Gone too is the model of slow maturation of talent (itself a suspect word nowadays that hardly accords with the industrial scale production of poets.), The notion of going away to write, to be alone, to challenge oneself through a process of étrangement has lost the look of necessity. Poets like Stein, Bishop, Ashbery, or Harry Mathews, all of whom spent good parts of their lives abroad, away from the frenetic urban centers and university campuses of America, away from other poets, all came into their own, on their own, in foreign settings. None of them had even a whiff of fame or a broad readership until they were well into their forties. Harry Mathews himself, not only an important member of the Oulipo group (Ouvroir de littérature potentielle), which included authors such a Italo Calvino, Georges Perec and Raymond Queneau) but one of America’s most important novelists, experimental or otherwise, hardly registers on the American radar. Many of them, whatever country it was that they managed live in (I say “managed” because it involved “cracking the system”, that is solving the impossible riddle of “papers”, extended visas, etc.)… Many of them went so far as to immerse themselves in a foreign language, which, for a poet, is a kind of double exile. Speaking one language and writing in another forces one to work at an even further remove from predictable patterns and settings. The depth and consolidation of one’s mother tongue (or poetic tongue) is always antagonized by the imposition of an alternative tongue. The poet is estranged not only culturally (or rather materially) but linguistically as well. One is forever importing thought, which is thought in one language, and trying to cast it in the syntax of the underlying language. This translation occurs automatically and constantly – an ongoing process of defamiliarization and coping which hardens the lyric poet against his or her easiest predilections. The extreme cases of this process are of course known to all, Conrad, Beckett and Nabokov, all of whom engaged in the long and grueling task of completely altering their linguistic chemistry and reinventing their host-language in previously unfathomable ways. Again time, isolation, the hardship of exile, were all at play. What happens in these settings is either no longer available to younger poets, or younger poets seem disinclined to take up the challenge of going it alone.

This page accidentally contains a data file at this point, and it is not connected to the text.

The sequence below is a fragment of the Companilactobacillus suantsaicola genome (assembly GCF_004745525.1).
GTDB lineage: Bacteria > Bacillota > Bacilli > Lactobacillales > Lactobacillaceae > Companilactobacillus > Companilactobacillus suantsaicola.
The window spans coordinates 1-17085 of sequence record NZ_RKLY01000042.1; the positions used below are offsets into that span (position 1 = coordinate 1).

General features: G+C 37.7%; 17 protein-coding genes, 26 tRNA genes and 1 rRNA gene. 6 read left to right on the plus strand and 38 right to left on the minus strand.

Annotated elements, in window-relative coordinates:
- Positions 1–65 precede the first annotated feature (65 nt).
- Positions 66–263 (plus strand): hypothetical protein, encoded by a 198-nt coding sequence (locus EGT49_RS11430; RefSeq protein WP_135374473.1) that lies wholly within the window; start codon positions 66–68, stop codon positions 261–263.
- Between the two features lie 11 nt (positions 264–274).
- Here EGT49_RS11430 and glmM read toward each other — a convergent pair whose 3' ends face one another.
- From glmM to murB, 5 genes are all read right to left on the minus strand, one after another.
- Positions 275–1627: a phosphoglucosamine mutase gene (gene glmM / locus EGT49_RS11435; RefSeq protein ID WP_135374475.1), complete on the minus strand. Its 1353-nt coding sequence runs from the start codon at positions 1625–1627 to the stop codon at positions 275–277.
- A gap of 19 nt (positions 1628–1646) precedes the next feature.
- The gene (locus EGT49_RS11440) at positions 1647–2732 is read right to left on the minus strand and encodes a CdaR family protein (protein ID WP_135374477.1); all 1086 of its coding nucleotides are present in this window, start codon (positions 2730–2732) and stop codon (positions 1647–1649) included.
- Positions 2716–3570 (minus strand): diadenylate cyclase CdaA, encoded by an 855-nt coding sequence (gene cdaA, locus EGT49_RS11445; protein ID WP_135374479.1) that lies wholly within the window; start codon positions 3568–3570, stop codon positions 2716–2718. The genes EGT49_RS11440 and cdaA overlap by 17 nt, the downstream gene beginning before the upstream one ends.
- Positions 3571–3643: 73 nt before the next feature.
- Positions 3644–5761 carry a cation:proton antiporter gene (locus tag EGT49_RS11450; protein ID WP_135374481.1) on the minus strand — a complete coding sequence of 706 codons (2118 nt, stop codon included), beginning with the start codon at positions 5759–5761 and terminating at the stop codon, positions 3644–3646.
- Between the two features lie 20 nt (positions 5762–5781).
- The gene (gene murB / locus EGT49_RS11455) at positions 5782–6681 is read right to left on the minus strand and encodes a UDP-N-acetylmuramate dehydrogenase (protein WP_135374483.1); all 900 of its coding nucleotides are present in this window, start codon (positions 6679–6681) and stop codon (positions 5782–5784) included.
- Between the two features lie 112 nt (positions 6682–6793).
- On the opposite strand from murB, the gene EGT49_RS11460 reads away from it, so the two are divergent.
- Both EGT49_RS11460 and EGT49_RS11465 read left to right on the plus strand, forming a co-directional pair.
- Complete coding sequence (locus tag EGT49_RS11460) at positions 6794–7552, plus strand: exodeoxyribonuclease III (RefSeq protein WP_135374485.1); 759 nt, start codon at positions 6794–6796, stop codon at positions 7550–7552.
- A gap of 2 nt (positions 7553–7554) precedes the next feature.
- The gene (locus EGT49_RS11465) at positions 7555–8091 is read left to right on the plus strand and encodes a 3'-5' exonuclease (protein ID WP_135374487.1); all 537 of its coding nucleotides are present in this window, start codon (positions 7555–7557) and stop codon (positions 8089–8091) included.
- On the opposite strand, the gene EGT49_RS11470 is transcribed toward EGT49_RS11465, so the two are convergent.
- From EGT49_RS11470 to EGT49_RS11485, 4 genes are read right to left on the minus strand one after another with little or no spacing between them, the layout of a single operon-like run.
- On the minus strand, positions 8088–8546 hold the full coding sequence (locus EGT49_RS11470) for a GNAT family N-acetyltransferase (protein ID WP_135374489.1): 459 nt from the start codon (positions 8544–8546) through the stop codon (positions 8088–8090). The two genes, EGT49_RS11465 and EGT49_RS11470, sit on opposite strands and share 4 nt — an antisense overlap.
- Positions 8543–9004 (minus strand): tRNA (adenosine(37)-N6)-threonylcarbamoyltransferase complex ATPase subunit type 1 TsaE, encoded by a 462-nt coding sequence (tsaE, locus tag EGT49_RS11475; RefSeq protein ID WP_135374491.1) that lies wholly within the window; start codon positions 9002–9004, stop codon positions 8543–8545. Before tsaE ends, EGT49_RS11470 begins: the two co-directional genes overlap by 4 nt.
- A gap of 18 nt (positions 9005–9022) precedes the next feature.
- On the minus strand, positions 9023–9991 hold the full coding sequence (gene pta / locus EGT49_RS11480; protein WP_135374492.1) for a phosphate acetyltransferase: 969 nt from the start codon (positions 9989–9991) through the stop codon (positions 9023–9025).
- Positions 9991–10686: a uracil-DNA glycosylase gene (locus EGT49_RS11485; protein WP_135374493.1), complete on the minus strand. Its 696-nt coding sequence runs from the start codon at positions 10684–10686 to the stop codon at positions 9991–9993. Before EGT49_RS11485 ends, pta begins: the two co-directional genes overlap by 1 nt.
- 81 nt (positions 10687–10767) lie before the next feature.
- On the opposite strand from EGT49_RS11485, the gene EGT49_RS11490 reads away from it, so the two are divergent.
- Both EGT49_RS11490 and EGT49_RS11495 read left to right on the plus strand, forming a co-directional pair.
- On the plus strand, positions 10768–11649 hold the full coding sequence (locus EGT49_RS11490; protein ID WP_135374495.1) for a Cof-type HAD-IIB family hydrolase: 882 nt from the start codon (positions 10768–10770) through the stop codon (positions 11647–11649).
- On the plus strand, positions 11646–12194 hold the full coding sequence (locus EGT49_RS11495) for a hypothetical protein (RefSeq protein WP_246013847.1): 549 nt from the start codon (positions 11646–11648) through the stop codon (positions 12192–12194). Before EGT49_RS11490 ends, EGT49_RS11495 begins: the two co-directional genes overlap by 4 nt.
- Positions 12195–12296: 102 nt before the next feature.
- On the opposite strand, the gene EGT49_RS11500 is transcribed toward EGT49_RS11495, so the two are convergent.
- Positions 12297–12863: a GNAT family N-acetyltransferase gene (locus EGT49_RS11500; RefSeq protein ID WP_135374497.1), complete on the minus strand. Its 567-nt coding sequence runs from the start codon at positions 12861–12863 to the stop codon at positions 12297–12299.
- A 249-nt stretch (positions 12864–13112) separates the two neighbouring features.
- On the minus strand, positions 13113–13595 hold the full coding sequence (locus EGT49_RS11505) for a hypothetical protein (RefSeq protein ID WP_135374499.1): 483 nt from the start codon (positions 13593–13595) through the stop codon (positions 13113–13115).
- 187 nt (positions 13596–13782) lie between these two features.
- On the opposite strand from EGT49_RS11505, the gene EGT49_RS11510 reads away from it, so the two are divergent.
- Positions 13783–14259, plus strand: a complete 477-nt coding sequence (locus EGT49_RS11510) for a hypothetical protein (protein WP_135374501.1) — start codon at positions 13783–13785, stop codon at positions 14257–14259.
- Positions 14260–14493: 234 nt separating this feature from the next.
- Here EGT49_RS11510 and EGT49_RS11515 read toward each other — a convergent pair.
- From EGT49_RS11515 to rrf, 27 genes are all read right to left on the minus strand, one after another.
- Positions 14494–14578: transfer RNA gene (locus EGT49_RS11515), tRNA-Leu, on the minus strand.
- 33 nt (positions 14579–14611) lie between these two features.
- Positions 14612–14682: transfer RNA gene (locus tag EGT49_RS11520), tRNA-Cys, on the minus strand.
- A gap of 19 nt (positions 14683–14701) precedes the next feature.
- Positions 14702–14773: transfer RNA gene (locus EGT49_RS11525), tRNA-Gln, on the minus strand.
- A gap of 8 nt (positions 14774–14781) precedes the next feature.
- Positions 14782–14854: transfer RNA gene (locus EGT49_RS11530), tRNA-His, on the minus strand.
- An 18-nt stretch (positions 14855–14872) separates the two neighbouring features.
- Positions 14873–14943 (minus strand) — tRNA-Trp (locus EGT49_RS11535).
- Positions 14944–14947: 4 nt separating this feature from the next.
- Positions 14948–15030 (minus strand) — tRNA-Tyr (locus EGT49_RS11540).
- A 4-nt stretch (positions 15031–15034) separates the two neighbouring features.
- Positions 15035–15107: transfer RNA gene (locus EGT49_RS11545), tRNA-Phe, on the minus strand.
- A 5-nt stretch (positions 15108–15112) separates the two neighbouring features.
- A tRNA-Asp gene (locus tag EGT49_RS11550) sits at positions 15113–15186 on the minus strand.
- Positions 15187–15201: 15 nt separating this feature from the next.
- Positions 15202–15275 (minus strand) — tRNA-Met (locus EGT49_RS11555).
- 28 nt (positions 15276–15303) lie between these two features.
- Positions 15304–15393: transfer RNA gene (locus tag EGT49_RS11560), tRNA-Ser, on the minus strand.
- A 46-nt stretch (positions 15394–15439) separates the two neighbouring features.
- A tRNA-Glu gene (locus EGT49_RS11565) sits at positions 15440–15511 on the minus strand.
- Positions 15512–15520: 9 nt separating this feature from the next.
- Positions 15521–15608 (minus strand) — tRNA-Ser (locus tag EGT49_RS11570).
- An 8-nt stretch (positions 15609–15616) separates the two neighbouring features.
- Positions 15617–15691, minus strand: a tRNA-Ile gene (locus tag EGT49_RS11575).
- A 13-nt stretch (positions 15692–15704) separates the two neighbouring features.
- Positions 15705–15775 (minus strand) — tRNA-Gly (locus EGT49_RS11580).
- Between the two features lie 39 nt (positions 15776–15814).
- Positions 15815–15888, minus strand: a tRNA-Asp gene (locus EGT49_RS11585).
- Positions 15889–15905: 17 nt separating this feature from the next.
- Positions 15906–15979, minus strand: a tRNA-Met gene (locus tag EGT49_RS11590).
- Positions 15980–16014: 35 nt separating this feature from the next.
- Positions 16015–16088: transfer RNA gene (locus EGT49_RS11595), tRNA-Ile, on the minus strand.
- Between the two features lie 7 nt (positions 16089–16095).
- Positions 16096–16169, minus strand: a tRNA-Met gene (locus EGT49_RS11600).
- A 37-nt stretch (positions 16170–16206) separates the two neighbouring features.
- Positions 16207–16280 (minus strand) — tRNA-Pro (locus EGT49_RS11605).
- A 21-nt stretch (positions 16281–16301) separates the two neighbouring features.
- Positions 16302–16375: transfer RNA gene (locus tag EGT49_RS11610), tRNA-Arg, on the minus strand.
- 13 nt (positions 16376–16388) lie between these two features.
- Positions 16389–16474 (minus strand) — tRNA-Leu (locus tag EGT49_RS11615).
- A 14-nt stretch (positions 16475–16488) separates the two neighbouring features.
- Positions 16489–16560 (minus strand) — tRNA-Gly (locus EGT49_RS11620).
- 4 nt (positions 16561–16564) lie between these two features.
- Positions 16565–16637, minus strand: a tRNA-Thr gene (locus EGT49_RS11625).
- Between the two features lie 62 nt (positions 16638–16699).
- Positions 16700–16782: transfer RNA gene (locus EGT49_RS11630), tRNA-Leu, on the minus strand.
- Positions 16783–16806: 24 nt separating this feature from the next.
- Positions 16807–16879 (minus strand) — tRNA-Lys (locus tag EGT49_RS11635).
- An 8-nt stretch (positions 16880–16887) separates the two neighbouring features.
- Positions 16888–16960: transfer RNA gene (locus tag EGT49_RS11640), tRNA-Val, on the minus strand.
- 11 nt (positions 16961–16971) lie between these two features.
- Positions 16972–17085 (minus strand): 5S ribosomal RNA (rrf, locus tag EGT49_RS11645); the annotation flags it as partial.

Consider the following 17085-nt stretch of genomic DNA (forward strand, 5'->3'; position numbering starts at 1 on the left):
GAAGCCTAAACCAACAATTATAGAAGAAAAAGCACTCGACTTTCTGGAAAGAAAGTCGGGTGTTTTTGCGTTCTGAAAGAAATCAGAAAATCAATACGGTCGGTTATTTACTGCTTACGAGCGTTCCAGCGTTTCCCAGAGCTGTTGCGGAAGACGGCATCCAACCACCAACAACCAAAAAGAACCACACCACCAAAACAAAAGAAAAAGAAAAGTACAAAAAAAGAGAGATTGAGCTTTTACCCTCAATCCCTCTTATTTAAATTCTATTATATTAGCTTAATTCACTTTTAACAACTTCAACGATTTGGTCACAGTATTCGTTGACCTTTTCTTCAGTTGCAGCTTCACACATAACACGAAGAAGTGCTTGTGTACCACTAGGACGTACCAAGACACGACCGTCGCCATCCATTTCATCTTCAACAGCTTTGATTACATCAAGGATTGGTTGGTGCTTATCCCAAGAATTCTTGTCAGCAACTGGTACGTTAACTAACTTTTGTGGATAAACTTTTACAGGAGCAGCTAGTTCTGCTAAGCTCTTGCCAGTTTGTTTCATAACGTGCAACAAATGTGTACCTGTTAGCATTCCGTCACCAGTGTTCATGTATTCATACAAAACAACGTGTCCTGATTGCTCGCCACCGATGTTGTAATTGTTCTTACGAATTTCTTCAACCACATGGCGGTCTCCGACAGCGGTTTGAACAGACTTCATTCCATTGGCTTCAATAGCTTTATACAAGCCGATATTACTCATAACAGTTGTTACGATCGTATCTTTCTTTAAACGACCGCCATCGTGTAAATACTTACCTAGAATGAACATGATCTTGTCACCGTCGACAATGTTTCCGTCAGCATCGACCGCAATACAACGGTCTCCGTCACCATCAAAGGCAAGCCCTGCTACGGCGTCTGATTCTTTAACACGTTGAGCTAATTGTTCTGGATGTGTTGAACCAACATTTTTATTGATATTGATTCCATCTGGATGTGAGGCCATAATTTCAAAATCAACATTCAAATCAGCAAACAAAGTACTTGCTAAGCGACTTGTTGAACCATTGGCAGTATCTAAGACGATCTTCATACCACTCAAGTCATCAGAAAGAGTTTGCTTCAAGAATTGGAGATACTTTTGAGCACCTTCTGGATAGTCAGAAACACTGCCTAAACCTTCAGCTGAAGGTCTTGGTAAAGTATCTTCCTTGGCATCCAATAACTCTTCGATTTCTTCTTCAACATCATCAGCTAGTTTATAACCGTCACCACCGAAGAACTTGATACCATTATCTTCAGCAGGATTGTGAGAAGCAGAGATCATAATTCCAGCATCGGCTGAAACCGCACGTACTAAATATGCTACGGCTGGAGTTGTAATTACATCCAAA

One wonders if blogging, the internet, virtual communities, the press to make a career for oneself as a poet-professor have now completely replaced the older way of doing things.

Comments (30)

  • On January 21, 2009 at 11:40 am Manoel Cartola wrote:

    Excellent Thoughts. I think, when I used to have a blog back in college, I only liked it because of the electricty of it– it was like an illuminated manuscript. Some people find it dizzying and others find it intoxicating (it depends on one’s tolerance and dosage).
    There really shouldn’t be a debate or even a high vs. low dichotomy. I kept my blog to share with friends and acqaintences. I had no professional aspiration with it.
    I think that there are a lot of those types of bloggers– just people sharing ideas. It isn’t a kill or be killed dystopia of misinformation or a battle royale of wannabe writers.